New Haven, CT - Lowest Vacancy Rate in Nation, Thoughts?

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New Haven, CT has had the lowest renter vacancy rate in the nation for a few years now. Currently around 2-2.1%. Here is a great article (and most recent I've found) from Yale News discussing the state of the marketplace and the issues the city is facing.

http://yaledailynews.com/blog/2015/10/15/elm-city-...

It seems like a great opportunity for investors to not only get multi-family units, but to focus on the low and middle-class family earners as renters. Due to the low vacancy rate, rents are already higher, which is a plus for investors. But if investors can offer decent, fair living conditions based on the areas/class of neighborhood, it seems like the problem can be turned around without the need for big corporation buildings and constructions. 

Any local Greater New Haven area investors or real estate professionals have any thoughts? For those outside of the this area or out of state, what thoughts do you have about the subject having fresh eyes and not directly in the New Haven market?

I've been told by many prospective tenants that they felt the high rental rates in New Haven were being driven by the abundance of people in the area with housing vouchers as the housing authority pays top dollar (over market in most cases).

I'm not sure that is accurate or not but there are many (C/D level) rental properties available for rent in New Haven and a few of the surrounding towns.

@Rick Bassett I could see how that comes into play. I also felt that that there is a large student population with Yale, SCSU, Quinnipiac, Univ of New Haven and Albertus Magnus all in  and around the immediate area of New Haven.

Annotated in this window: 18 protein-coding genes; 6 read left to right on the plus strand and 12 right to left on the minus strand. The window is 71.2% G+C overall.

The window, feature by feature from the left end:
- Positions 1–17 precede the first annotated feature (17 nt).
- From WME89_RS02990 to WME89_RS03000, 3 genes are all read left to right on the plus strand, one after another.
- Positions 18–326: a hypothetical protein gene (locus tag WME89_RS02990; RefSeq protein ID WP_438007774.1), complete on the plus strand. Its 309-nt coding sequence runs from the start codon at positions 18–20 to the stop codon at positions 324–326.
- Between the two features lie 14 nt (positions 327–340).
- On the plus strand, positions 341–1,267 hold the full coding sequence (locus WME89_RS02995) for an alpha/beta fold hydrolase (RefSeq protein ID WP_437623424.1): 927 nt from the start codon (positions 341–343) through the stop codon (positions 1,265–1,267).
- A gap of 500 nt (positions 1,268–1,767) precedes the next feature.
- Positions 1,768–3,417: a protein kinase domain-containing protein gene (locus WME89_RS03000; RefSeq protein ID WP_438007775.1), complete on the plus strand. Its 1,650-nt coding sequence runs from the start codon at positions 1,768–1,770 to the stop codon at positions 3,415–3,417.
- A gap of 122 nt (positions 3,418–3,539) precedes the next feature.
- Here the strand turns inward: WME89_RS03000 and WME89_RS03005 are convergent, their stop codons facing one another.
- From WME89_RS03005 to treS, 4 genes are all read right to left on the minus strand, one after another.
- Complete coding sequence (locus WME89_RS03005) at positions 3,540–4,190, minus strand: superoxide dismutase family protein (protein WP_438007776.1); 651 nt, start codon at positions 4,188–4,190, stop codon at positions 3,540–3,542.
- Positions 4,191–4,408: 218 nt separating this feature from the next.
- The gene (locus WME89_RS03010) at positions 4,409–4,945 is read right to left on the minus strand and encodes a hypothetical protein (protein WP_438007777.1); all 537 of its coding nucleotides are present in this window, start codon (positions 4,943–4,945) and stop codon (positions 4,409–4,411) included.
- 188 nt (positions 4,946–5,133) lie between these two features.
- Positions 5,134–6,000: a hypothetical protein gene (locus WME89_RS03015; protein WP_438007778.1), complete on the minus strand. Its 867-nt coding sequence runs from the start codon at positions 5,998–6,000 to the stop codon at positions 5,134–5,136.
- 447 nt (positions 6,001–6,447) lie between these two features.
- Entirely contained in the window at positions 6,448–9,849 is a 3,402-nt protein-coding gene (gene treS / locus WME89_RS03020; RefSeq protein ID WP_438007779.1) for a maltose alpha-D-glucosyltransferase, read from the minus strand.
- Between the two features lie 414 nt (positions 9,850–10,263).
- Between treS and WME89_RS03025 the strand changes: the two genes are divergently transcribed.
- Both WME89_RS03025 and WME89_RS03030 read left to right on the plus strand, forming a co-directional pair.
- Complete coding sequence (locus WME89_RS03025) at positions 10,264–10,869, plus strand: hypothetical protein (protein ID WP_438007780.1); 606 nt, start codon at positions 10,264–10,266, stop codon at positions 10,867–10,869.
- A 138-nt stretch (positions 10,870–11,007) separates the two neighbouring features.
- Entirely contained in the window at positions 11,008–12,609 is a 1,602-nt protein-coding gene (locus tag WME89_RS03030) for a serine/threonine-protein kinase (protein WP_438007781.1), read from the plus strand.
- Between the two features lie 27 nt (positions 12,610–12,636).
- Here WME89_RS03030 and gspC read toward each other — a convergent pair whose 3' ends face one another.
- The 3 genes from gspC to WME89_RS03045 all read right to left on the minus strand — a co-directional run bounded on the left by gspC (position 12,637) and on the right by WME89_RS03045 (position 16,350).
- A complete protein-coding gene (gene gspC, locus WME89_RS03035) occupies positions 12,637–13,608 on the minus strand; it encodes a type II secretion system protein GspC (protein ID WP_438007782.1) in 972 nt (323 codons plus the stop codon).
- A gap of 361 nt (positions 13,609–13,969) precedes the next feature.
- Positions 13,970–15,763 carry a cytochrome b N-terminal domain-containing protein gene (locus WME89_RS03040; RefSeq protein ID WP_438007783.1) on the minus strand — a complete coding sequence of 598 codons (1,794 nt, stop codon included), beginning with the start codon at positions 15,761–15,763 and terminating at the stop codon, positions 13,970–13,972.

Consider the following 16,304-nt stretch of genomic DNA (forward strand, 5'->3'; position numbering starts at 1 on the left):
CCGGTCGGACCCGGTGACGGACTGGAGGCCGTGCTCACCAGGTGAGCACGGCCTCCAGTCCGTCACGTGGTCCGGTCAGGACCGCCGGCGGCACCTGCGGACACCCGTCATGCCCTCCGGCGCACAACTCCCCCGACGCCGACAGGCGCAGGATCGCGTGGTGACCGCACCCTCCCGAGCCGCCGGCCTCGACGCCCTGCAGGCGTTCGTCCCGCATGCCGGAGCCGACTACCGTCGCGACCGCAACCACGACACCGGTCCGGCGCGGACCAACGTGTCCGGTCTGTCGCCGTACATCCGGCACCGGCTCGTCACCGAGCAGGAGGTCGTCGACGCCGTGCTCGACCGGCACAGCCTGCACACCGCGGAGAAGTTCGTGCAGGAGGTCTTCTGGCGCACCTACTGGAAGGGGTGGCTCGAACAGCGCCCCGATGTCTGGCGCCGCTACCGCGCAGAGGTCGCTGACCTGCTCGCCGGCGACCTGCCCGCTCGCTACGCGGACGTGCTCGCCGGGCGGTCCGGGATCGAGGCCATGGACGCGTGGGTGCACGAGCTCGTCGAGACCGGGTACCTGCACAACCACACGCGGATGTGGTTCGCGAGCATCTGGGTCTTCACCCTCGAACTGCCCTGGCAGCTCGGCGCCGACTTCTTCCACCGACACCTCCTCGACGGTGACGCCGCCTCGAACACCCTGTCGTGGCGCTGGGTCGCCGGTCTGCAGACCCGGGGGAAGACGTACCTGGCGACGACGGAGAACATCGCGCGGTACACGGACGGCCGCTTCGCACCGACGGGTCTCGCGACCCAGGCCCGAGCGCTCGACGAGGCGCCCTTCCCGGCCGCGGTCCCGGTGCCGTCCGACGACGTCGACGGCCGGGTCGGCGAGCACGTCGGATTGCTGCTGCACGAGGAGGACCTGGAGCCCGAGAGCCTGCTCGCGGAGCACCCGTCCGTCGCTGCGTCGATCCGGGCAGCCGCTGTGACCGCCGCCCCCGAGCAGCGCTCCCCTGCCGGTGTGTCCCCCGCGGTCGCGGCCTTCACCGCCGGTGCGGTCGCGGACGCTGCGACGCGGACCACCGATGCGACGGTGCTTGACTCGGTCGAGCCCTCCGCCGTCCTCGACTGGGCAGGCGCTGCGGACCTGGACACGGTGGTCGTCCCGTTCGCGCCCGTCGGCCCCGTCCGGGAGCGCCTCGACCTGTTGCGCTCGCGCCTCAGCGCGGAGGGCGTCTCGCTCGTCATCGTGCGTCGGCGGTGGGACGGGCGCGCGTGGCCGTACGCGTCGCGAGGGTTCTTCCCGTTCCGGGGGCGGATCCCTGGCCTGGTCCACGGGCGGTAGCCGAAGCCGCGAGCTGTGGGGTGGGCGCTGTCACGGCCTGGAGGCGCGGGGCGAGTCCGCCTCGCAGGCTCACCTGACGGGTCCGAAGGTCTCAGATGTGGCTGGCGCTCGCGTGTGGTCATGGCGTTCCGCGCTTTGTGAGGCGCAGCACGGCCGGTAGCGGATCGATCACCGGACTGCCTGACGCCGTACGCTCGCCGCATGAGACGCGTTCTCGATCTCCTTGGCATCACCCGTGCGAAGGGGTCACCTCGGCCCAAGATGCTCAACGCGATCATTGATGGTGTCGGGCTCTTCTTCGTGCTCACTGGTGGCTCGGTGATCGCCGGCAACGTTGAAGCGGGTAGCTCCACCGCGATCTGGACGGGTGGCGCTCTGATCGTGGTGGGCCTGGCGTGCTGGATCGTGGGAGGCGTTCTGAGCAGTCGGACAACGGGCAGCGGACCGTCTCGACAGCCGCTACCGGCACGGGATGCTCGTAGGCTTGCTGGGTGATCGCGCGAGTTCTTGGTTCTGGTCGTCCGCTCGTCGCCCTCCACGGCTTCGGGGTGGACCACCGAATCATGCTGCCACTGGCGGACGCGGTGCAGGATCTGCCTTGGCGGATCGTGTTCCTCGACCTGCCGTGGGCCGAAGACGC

What I've notice as a new-ish resident of New Haven (and not originally being from here), that there is not a lot currently in the city to attract permanent, working young professionals/families like myself. 

As an investor, do you see it changing?

Hey all I'm a new investor with little experience but I am a New Haven native and I've been traveling the past 7 years. I returned home about 2 years ago and want to get into an investment in the greater new haven area.

What you may, or may not know is that this year, a new section of the highway leading into the downtown area that has been under construction sine I left 7 years ago opened up and has relieved a lot of traffic pressure.  

Also 3 major players are opening up there doors for business this year bringing hundreds of jobs into the city.

Aside from the densely student population New Haven does a good job keeping people employed, and as a Yale employee you receive plenty of housing assistance. 

All in all I too see the prosperity in the future of New Haven, even in lower income family homes.   

We rent SFH's in the burbs surrounding New Haven and every time that we put one up for rent the vast majority of inquiries come from voucher holders who currently live in New Haven and are trying to get their kids into better school systems and live in safer areas.

There are some desirable areas of New Haven but like most cities, there are some very tough/depressed areas as well. The quality and pricing of rentals seems to be reflexed accordingly.

 Rick